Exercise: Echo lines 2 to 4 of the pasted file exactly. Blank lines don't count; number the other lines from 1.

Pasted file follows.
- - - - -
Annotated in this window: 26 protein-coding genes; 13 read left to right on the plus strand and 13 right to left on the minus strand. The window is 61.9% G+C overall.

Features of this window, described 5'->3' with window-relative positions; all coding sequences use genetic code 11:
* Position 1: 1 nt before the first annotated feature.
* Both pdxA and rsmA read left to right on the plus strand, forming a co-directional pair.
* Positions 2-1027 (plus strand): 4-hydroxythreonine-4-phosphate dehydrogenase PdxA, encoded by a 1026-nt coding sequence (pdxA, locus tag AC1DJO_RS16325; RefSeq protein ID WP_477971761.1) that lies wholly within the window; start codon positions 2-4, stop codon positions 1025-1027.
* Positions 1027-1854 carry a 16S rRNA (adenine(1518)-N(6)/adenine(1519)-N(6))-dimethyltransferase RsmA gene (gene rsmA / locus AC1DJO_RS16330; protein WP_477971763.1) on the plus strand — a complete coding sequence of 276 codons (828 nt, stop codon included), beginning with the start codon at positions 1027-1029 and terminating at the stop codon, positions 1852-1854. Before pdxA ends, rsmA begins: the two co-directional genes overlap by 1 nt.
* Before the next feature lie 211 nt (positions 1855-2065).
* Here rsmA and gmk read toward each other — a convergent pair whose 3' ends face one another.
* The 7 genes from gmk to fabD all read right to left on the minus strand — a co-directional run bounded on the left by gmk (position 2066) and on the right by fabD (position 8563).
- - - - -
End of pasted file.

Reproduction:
Features of this window, described 5'->3' with window-relative positions; all coding sequences use genetic code 11:
* Position 1: 1 nt before the first annotated feature.
* Both pdxA and rsmA read left to right on the plus strand, forming a co-directional pair.